Word games to boost early literacy skills: Counting syllables

Fun with book

When a child is getting ready to learn to read, word games offer a great way to have fun and start making connections between sounds, letters and words. These connections create the building blocks for reading and spelling. Try this activity involving syllable counting.

Syllable Counting Fun

Four and five-year-old children can learn to count the parts, or syllables, of words. Most children at this age are able to listen for and count two, three and even four syllables in a word. Distinguishing the separate parts of words will help your child to read new words later on by teaching them to break words down into smaller and more manageable parts.

Children enjoy learning how to break down words by using music and movement. Try these fun activities to begin counting syllables:

  • Walk around your home and neighborhood, labeling people, places or things. It’s also really fun to play this word game in the supermarket if your child still fits in the carriage. Focus on one word at a time (ex:  “cloud,” “air-plane,”  “sun-shine,” “neigh-bor-hood,” “ba-na-na,” “cer-e-al,” etc.).  Say the word slowly while tapping out the syllables on your child’s arm or shoulder.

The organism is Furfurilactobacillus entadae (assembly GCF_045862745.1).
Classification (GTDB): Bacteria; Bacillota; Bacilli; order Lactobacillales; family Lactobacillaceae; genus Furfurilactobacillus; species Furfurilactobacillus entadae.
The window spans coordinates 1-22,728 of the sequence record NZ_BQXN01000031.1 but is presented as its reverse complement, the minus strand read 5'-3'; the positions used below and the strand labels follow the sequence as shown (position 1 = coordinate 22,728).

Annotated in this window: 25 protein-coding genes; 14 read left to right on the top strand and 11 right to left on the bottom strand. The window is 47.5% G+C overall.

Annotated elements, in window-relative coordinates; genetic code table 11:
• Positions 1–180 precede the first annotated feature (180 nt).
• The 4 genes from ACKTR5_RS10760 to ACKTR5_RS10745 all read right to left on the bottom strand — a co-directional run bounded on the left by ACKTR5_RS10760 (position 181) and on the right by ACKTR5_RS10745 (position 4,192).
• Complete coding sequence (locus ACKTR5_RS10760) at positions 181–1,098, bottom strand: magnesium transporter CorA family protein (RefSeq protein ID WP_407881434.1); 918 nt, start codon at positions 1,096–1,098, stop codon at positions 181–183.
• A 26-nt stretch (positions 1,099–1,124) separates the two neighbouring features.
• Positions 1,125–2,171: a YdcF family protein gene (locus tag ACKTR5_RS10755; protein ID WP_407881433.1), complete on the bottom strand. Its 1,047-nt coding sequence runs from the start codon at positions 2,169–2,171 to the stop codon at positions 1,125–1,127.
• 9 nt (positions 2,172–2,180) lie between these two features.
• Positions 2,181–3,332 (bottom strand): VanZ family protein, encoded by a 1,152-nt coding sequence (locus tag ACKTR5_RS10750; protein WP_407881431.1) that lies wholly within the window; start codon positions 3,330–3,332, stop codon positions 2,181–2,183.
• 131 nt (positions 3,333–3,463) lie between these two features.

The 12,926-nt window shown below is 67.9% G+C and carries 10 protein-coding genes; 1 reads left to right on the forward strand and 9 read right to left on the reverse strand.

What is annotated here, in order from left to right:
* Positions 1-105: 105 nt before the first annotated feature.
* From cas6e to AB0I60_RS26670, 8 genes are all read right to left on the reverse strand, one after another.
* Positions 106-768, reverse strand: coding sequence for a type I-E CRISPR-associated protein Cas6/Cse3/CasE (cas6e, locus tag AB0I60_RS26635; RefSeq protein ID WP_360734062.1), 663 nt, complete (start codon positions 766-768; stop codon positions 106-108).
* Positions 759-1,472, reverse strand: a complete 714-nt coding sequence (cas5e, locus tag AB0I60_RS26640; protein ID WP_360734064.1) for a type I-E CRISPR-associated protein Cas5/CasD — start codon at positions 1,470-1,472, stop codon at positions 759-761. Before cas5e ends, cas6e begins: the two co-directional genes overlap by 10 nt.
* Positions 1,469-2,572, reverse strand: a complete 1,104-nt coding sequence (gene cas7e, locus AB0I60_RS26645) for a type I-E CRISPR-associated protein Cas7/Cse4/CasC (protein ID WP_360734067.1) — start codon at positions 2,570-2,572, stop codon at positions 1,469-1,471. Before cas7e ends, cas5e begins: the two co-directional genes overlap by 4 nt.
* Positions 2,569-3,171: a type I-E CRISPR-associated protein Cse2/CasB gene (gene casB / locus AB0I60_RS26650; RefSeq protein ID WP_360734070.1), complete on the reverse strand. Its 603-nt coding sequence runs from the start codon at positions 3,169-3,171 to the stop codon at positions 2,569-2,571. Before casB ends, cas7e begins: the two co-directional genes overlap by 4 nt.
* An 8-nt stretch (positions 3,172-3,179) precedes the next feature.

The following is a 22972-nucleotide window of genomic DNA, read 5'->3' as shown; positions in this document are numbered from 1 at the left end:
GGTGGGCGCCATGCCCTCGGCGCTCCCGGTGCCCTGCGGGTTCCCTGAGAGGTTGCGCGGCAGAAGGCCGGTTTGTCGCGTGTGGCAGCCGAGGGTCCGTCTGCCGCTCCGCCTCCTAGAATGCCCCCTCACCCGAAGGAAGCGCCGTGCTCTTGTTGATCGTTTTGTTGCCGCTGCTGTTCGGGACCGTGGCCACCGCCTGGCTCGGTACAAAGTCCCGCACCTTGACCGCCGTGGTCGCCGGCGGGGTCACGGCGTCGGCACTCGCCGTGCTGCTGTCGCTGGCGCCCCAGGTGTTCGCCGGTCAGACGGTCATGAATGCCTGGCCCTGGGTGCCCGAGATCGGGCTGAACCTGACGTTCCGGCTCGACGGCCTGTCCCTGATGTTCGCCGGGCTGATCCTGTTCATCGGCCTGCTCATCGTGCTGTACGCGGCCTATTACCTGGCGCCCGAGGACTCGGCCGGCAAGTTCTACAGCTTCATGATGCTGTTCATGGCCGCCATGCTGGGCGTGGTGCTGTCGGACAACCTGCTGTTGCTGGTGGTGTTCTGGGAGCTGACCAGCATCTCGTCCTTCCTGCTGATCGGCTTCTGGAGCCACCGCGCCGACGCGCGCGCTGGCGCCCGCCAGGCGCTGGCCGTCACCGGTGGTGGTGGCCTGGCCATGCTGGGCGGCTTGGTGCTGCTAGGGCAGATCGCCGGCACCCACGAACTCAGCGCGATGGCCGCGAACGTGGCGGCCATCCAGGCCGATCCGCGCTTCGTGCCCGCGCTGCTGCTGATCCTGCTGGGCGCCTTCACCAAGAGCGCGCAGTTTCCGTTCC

• Do it again. This time, tap your child while you count the parts (e.g., “cloud; one.” “air-plane; one-two.” “neigh-bor-hood; one, two, three.” etc.).
  • Do the same with your child’s first and last names, as well as with names of favorite people in your child’s life.

Over time, ask your child to tap out syllables on your arm and have them count the syllables.

Read the whole series on word games, including posts on Rhyming funAlliteration activities, and Listening for sounds, all found on the Mass Literacy blog.

Jean Ciborowski Fahey, PhD is a 2014 Mass Literacy Champion. She is the author of Make Time for Reading: A Story Guide for Parents of Babies and Young Children. Learn more about Jean here.